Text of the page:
An initial problem with Harris’ concern, though, is that it relies on deepfake production remaining at its current pace and quality. This, however, is far from certain. Indeed, the very name deepfake alludes to this prospect. Deepfake is a portmanteau of deep learning and fake: the deep learning corresponds to the deep AI ‘neural networks’ that generate the videos, and the fake element speaks for itself. Most deepfakes are created using a so-called Generative Adversarial Network (GANs), which consist of two algorithms called the ‘generator’ and the ‘discriminator’ (Mirsky and Lee, 2020: 7:7). In short, the generator creates a video based on an initial input of images and videos that try to trick the discriminator, while the discriminator works to determine whether the sample is real. Eventually, the GAN manufactures a highly authentic video, capable of mimicking the voice, mannerisms, facial expressions, and speech inflections of one person before superimposing them onto another (Mirsky and Lee, 2020). It is this aspect of deepfakes that arguably sets them apart from more traditional means of image manipulation. Unlike CGI or Photoshop, a central feature of deepfakes is that they actively self-monitor, improving the perceptual quality of the targets they depict in a more and more sophisticated manner.

Not only can the perceptual quality of a deepfake be ‘trained’, so to say, but so too can their audio quality. In recent years, researchers at Princeton University have collaborated with Adobe to create ‘VoCo’ technology, which allows video-creators to alter the content of an audio recording by simply typing words into a transcript (see, Jin et al., 2017; Rini, 2020: 6).Footnote 14 After analysing voice samples of a target speaker, VoCo algorithms synthesise what the speaker’s voice would sound like were they to say the things written into the transcript. Accordingly, purveyors no longer need to rely on compelling voice acting to create convincing fakes. Unless there are defeating reasons to suspend judgement, our initial response will be to take the testimony we hear from a deepfake at face value as we do with regular testimony, particularly if the deepfake generates the exact voice of the target speaker.Footnote 15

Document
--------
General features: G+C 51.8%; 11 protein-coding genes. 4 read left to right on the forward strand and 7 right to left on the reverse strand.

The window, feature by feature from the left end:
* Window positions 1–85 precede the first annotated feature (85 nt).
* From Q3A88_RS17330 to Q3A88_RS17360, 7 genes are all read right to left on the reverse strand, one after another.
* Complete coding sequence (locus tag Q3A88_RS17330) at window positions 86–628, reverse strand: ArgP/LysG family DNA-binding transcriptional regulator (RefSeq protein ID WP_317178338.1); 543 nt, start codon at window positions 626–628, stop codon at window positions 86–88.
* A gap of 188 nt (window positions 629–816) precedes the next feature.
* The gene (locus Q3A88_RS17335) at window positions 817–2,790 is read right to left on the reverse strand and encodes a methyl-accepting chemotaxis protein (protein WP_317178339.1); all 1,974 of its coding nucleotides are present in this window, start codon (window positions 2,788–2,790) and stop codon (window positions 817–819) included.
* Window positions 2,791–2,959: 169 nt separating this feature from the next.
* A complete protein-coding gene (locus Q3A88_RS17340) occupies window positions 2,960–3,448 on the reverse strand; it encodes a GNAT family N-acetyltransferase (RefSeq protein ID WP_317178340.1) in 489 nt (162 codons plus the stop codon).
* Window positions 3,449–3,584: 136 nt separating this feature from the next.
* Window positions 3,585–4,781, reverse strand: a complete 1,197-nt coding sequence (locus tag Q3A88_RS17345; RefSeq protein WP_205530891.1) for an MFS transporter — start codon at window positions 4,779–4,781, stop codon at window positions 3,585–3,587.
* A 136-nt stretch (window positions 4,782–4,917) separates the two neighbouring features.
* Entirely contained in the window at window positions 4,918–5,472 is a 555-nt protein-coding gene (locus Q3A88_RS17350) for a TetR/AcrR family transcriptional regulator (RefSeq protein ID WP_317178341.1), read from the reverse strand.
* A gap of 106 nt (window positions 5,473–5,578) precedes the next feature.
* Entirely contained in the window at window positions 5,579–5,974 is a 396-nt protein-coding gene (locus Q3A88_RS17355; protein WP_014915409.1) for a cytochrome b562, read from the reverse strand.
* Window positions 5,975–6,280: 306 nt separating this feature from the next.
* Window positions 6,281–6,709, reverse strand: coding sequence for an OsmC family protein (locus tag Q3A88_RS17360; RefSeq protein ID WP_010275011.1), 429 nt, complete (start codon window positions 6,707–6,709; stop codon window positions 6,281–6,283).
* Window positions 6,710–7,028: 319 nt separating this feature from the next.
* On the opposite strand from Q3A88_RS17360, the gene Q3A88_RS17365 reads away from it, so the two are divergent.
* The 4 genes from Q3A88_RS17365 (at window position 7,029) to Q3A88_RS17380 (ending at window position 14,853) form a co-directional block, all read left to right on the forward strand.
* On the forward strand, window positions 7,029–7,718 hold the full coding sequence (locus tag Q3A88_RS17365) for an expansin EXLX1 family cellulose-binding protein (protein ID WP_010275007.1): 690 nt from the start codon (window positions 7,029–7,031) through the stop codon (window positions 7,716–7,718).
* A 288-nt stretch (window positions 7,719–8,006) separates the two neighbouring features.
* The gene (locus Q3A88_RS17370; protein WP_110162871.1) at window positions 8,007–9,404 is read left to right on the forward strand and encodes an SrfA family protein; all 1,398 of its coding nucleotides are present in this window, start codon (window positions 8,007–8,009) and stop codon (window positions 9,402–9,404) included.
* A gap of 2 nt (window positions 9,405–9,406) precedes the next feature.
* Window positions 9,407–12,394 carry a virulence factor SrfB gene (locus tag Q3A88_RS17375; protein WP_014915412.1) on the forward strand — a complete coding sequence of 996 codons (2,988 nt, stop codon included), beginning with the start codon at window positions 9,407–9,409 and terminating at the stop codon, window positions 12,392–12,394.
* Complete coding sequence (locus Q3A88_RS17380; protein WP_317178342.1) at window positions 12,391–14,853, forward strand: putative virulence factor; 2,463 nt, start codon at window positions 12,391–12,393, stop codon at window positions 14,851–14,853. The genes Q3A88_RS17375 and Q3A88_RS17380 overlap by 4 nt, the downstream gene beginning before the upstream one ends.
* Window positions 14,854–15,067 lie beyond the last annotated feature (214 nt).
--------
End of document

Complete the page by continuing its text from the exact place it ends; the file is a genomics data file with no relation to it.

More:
I should note that since deepfakes have mostly appeared on the internet via recorded videos, these are the kind of videos that have been subject to most manipulation. That said, deepfakes are not exclusive to the internet nor to recorded videos; an increasing number of deepfake Apps and programmes work in real-time to depict their targets doing and saying things. A sample of these include Zao, Reface, Wombo, DeepFace Lab, FaceApp, Deepfakes Web and My Heritage. As the technology improves and their remit widens, then, it is plausible that virtually any format of video could be subject to deepfake manipulation. If this is anything to go by, it looks like we could be edging closer to digital fake barn cases becoming somewhat of a reality. That is, we may well find ourselves struggling to distinguish between authentic videos and deepfakes, just as Henry and Janette struggle in FAKE BARN and TWIN-EARTH. In fact, scenarios like this are not as far-fetched as it might initially seem. Consider the following cases:

SCAN: Derek is a radiologist tasked with identifying a batch of scans for lung cancer tumours. He meticulously looks over one of his patient’s scans on a computer screen in his well-lit office. Unknown to Derek, a computer hacker has intercepted the other scans in the batch and added deepfake tumours to them. As it turns out, Derek looks at one of the genuine videos and correctly concludes it is tumour-free.Footnote 16

ALGORITHM: Casey and Adam are twins who enjoy watching YouTube videos. All the videos they watch in their local (actual) environments are genuine, so both form a high number of true beliefs. All the videos in their global environments, moreover, are genuine so again they would form true beliefs were they to watch them. In Adam’s regional environment, all the videos he could causally interact with are genuine and so he would form true beliefs were he to watch them. Unfortunately for Casey, the videos that she would causally interact with in her regional environment are indistinguishable deepfakes – the YouTube algorithm suggests these to her, and so she watches them thinking they are genuine. Unlike Adam, then, Casey could very easily form false beliefs from the videos she watches.